James Sanford is accepted by most writers as the composer. A midi to his sheet music is at pdmusic, linked by Masato, 08 Feb. 04. In the sheet music published by Fiot, Sanford is called "The celebrated NEGRO singer and dancer." He was a blackface minstrel. Pdmusic took the midi from sheet music in a London edition, "Lucy Neal," also pub. in 1844, but apparently Sanford is credited.
In the Fiot copy, the master's name was 'Meal,' in the English copy it was 'Beal.' This is the tune usu. associated with the "Song of Texas."

Also in 1844:
"Miss Lucy Neale or the Yellow Gal" was pub. by Geo. Willig, arr. for piano by James W. Porter. Here, the master's name is 'Deal.' The music is somewhat different. "Philadelphis concerts." Lyrics different from those of Sanford.
"Miss Lucy Neale or the Yellow Gal" pub. Atwill, NY, arr. for piano by N. Barckley. From the Congo Melodists. Master's name is 'Deal.' Music differs slightly from Sanford's and Porter's sheet music.
"Lucy Neale," pub. J. G. Osbourne, Philadelphia, arr by banjoist Charles Von Bonnhorst. Master's name Beale. Music seems closer to Sanford's. Lyrics different from those of Sanford, and Porter. American Memory have a copy they date later.

"Oh Poor Miss Lucy Neale," pub. Oliver Ditson, Quickstep by Edward L. White. Catalogued as 1844, but deposited Feb., 1845. Seems more akin to the Porter arrangement; combined with "Dandy Jim."

"Miss Lucy Neale," pub. Firth and Hall, 1845, arr. piano by W. R. Coppock. These are variations, departing from the usual melody.
"Miss Lucy Neale and Dandy Jim," 1846, Quickstep, pub. F. D. Benteen, arr. D. Tucker.
"Miss Lucy Neale," pub. Saml. Carusi, Baltimore, n. d., music similar to Porter. (Levy Sheet Music)
"Miss Lucy Neale," E. Ferrett & Co., Phila., n. d., The Virginia Minstrels Cotillions (Boatman's Dance, Dandy Jim, Lucy Long, Dan Tucker (jig), with dance instructions). Ethiopian Serenaders, arr. by Old Dan Tucker.


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Subject: LYR. ADD: MISS LUCY NEALE
From: Q (Frank Staplin)
Date: 29 Jul 05 - 05:29 AM

Lyrics to "Lucy Neale" are generic minstrel, not worthy of the tune.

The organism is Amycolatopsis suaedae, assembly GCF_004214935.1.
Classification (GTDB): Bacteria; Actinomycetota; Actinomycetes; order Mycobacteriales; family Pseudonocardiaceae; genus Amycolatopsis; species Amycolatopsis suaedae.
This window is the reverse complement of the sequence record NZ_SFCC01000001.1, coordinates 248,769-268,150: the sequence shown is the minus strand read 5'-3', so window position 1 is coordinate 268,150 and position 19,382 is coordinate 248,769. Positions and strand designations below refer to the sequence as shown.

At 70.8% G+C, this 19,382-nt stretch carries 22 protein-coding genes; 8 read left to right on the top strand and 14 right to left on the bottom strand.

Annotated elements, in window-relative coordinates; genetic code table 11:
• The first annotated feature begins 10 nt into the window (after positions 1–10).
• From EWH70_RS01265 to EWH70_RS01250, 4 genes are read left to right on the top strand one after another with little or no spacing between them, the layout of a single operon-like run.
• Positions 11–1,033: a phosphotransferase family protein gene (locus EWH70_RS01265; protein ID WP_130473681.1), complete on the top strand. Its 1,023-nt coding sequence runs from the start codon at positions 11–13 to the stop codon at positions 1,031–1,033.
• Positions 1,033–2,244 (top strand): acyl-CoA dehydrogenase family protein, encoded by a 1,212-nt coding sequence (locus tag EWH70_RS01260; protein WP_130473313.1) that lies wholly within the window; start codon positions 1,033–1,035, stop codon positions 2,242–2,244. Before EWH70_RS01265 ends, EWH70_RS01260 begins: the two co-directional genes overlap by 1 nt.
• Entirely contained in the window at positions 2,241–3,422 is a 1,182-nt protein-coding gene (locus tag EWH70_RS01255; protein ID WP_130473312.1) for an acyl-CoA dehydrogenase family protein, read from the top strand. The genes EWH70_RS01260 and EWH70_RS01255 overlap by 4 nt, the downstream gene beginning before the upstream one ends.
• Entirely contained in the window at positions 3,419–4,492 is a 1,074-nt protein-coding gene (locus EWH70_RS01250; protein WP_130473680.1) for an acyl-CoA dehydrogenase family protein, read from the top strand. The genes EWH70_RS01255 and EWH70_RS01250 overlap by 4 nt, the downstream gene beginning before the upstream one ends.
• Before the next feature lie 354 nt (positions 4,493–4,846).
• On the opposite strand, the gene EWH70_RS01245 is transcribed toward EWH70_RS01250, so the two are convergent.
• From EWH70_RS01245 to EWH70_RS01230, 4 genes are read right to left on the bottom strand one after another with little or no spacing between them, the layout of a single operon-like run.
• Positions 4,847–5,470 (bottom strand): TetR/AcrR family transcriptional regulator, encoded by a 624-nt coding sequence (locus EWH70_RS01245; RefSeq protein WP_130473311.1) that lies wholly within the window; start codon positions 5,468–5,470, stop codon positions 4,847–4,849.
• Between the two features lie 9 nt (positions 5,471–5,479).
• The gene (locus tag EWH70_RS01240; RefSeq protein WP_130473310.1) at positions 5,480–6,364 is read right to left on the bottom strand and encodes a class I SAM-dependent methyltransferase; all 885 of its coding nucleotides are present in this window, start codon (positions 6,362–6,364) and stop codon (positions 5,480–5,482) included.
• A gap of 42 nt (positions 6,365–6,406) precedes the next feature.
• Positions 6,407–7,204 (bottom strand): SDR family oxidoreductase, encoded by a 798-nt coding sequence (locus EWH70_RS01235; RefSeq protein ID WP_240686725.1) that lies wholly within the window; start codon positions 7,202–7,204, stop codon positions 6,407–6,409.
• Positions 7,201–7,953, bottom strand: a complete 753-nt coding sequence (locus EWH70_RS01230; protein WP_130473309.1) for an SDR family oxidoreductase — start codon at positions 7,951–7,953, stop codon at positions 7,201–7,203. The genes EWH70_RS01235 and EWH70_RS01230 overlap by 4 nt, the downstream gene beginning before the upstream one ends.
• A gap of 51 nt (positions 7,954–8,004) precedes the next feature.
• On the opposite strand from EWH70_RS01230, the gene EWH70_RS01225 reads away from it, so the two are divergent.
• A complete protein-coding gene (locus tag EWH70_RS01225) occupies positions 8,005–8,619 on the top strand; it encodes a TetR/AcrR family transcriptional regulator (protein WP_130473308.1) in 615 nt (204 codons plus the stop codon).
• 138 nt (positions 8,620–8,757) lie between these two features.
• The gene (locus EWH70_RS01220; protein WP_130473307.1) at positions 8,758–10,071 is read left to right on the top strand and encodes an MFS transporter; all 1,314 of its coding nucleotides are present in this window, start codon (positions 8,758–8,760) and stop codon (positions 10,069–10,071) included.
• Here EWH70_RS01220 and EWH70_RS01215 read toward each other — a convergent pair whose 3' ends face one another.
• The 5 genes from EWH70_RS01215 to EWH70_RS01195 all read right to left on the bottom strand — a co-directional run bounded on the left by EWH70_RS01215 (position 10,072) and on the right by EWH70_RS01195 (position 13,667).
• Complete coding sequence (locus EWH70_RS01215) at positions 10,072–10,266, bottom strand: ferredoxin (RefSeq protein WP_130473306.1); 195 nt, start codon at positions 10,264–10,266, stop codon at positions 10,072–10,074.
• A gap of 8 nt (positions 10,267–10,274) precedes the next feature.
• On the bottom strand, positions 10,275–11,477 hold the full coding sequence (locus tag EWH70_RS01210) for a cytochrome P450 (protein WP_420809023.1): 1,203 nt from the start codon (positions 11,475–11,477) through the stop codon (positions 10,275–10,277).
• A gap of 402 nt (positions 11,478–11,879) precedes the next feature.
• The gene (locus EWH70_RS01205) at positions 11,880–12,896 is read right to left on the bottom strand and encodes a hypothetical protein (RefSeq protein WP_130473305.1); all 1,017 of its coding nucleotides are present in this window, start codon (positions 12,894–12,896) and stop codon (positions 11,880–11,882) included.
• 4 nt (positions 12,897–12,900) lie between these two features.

Lyr. Add: Miss Lucy Neale
James Sanford version, 1844

I was born in Alabama,
My master's name was Meal,
He used to own a yellow gal,
Her name was Lucy Neale.

Chorus:
Oh! poor Lucy Neale,
Oh! poor Lucy Neale,
If I had her in my arms,
How happy I would feel.

Miss Lucy she was handsome,
From de head down to de heel,
And all de niggas fell in love,
Wid my pretty Lucy Neale.

She used to go out wid us,
To pick cotton in de field,
And dar is whar I fell in love,
With My pretty Lucy Neale.

I asked Miss Lucy would she have me,
How glad she made me feel,
When she gave to me her heart,
My pretty Lucy Neale.

My massa he did sell me,
Because he thought I'd steal,
Which caused a separation,
Of myself and Lucy Neale.

My boat it was a pine log,
Widout eder rudder or keel,
And I floated down de ribber,
A crying poor Lucy Neale.

De niggas gave a ball,
Miss Lucy danced a reel,
And none dar could compare,
Wid my poor Lucy Neale.

Miss Lucy she was taken sick,
She eat too much corn meal,
The Doctor he did give her up,
Alas! poor Lucy Neale.
One day I got a letter,
And jet black was the seal,
It was de announcement ob de death
Of my poor Lucy Neale.

Pub. A. Fiot, Philadelphia, and W. Dubois, NY, written and sung by James Sanford of Philadelphia.

Variant verses from other versions:

Master he won't give us rum
When we work in de field,
But when I'm done at night
I runs to Lucy Neale.

Twas on a monday morning
De sun shone nice and keen,
I got a letter of the death
Of my sweet Lucy Neale.


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Subject: RE: Origins: Lucy Neale
From: Q (Frank Staplin)
Date: 29 Jul 05 - 06:02 AM

The Bodleian Library presents ten copies, all with the title Lucy Neal (no 'e'). Some have the same "I was born in Alabama" beginning as the American printings, but a second group begins with "Come all you..." Both groups by various printers, London and Preston.